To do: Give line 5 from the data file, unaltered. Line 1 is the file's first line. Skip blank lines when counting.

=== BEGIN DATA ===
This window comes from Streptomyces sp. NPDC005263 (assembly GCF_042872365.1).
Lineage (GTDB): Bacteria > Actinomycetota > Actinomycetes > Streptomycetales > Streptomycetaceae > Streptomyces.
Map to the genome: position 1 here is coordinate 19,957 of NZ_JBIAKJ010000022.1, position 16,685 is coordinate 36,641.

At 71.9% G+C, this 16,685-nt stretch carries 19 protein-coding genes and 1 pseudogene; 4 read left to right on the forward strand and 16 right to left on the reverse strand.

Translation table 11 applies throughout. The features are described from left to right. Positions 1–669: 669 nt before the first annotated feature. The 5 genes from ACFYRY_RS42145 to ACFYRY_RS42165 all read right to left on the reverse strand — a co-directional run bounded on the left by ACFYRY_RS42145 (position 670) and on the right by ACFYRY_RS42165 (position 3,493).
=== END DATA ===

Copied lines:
Translation table 11 applies throughout. The features are described from left to right. Positions 1–669: 669 nt before the first annotated feature. The 5 genes from ACFYRY_RS42145 to ACFYRY_RS42165 all read right to left on the reverse strand — a co-directional run bounded on the left by ACFYRY_RS42145 (position 670) and on the right by ACFYRY_RS42165 (position 3,493).